Never, Rarely, Sometimes, Always
With stunning performances from two completely genuine young leads, this is a movie people will talk about all year.
* This filmography is not intended to be a comprehensive list of this artist’s work. Instead it reflects the films this person has been involved with that have been reviewed on this site.
Tomris Laffly reports on the night that kicked off the 2017 award season.
Scout Tafoya's series on overlooked or under appreciated films continues with screenwriter John Patrick Shanley's debut feature, a comedy starring Tom Hanks as a put-upon factory worker and Meg Ryan in three roles as three different muses.
This is an excerpt from the August 2014 issue of "Bright Wall/Dark Room" on "Joe vs. the Volcano."
La Luna available via VOD on YouTube.
The traditional end-of-the-year list-making craze is bound to dominate the Internet for the entire month of December (as well as stir many a Twitter feud). It's hardly a stretch to foresee that most of the upcoming Top 10 lists will be dominated by three movies featuring remarkable kids. Benh Zeitlin's "Beasts of the Southern Wild", Wes Anderson's "Moonrise Kingdom" and the Dardenne brothers' "The Kid with a Bike" all featured children as characters whose temperament, imagination and sheer physical energy couldn't be contained by the (very different) worlds which they happened to inhabit.
What, no love for 'What happens in Vegas'?
In a startling upset, "The Dark Knight" failed to make the cut in the Best Picture category Thursday, as this year's Academy Awards nominees were announced. The Batman drama, second top-grossing film of all time after "Titanic," was also a critical favorite and looked to many like a shoo-in.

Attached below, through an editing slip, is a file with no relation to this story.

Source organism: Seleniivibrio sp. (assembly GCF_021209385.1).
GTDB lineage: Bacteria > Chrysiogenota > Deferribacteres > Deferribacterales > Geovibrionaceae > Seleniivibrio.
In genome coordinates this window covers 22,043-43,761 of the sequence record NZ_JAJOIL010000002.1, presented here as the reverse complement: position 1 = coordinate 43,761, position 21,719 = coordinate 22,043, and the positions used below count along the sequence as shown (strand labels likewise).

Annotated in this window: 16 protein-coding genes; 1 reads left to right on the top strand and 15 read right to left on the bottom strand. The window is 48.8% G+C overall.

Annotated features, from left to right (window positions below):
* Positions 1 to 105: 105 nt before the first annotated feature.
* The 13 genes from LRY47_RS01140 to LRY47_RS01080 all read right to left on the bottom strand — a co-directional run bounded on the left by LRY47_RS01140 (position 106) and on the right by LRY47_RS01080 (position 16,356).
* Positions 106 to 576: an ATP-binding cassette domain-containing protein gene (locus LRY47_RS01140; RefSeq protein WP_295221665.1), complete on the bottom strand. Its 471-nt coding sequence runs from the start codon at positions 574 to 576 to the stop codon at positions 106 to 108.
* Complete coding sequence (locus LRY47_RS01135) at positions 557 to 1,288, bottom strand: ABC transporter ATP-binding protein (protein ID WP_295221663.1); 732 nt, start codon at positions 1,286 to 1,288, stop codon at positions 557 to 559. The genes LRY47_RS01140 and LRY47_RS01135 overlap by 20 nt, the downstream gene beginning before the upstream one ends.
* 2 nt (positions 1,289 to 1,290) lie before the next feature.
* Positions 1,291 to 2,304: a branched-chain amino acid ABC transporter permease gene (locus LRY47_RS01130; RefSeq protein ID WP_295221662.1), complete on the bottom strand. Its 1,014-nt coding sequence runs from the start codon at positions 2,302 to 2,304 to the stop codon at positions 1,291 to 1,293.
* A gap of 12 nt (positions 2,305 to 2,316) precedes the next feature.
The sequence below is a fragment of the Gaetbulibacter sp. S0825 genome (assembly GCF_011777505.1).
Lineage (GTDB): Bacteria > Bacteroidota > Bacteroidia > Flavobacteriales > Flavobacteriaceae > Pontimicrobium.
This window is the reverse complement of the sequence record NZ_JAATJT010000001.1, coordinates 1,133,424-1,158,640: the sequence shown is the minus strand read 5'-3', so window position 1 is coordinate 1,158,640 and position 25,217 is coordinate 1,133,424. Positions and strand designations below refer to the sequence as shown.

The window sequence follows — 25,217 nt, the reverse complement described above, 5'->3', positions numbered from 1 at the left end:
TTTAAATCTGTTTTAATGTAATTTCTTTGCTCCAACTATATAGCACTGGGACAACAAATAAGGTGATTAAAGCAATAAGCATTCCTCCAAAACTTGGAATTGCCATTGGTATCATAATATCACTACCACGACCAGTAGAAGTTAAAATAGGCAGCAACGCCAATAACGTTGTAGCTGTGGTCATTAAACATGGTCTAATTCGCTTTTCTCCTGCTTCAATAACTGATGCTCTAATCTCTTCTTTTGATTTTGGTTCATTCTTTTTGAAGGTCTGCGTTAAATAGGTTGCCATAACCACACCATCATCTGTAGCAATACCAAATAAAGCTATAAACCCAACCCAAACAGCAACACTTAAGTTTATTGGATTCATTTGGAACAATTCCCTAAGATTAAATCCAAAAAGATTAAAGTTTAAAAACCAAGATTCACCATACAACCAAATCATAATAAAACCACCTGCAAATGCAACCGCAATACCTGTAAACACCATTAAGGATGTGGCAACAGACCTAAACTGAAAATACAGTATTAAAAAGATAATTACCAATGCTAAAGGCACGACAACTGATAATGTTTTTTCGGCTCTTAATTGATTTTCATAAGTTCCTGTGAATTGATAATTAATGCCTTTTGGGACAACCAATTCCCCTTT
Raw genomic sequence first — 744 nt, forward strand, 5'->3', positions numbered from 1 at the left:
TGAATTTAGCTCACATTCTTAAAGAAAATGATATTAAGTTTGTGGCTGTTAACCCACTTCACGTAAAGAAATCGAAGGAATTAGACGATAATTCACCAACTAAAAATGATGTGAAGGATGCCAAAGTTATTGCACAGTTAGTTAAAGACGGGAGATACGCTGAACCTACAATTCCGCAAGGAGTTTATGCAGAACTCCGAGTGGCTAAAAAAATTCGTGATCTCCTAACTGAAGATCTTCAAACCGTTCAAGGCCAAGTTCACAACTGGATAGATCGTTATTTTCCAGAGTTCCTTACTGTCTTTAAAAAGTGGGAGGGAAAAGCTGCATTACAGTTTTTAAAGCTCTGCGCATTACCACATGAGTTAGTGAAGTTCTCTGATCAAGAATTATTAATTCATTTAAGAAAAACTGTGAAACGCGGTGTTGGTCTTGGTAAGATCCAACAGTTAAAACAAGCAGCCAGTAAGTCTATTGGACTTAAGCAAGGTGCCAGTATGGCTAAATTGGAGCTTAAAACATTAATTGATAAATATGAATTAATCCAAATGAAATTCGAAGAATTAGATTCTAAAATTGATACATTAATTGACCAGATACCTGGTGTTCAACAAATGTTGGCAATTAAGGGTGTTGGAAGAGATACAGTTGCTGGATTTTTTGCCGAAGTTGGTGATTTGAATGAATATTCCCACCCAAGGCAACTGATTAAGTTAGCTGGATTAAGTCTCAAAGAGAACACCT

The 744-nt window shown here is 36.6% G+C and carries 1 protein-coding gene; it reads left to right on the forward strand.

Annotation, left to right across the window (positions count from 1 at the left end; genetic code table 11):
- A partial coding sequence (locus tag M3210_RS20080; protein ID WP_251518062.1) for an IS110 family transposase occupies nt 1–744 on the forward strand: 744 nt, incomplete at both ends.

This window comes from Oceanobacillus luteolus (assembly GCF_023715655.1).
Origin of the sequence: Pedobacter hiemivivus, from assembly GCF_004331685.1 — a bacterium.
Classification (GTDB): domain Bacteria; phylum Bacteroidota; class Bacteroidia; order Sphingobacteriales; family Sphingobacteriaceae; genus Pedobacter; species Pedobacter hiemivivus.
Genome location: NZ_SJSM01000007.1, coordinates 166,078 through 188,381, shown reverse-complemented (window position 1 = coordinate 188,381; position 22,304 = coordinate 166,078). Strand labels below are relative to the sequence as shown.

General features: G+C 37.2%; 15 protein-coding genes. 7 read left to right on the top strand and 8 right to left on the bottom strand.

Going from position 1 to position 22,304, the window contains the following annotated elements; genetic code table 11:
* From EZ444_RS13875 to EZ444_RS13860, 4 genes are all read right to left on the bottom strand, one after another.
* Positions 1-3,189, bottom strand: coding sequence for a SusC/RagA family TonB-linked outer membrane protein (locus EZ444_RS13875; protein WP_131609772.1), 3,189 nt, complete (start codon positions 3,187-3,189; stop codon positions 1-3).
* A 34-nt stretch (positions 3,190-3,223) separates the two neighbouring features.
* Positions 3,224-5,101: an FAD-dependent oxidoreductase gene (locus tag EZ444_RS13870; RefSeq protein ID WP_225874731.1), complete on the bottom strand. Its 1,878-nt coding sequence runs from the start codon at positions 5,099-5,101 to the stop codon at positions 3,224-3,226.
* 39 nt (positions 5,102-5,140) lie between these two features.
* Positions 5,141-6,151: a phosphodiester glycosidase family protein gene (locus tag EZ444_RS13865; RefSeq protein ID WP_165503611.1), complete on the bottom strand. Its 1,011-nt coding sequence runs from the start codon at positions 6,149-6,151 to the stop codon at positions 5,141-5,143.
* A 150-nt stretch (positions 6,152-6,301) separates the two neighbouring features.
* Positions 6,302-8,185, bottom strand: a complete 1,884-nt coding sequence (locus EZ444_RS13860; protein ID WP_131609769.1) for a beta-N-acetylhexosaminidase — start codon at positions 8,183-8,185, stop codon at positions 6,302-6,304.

Roger Ebert's best movie lists from 1967-present
APRIL 25, 2008--Every year I keep meaning to include "Joe vs. the Volcano" in Ebertfest, and every year something else squeezes it out, some film more urgently requiring our immediate attention, you see. The 1990 John Patrick Shanley film, starring Tom Hanks and Meg Ryan, was about a wage slave in a factory where dark clouds lower o'er the sky; he is told he has a Brain Cloud, with only five months to live. How this leaves him to become a candidate for human sacrifice in the South Seas follows a long and winding road, in a film that was a failure in every possible way except that I loved it.
There is, of course, no such thing as a movie "so bad, it's good." If it is good, it is not bad. This is obvious to everyone except those who make up lists of "good bad movies." Nor should there be such a thing as a film you're ashamed to admit you like. If it is a good film, where is the shame?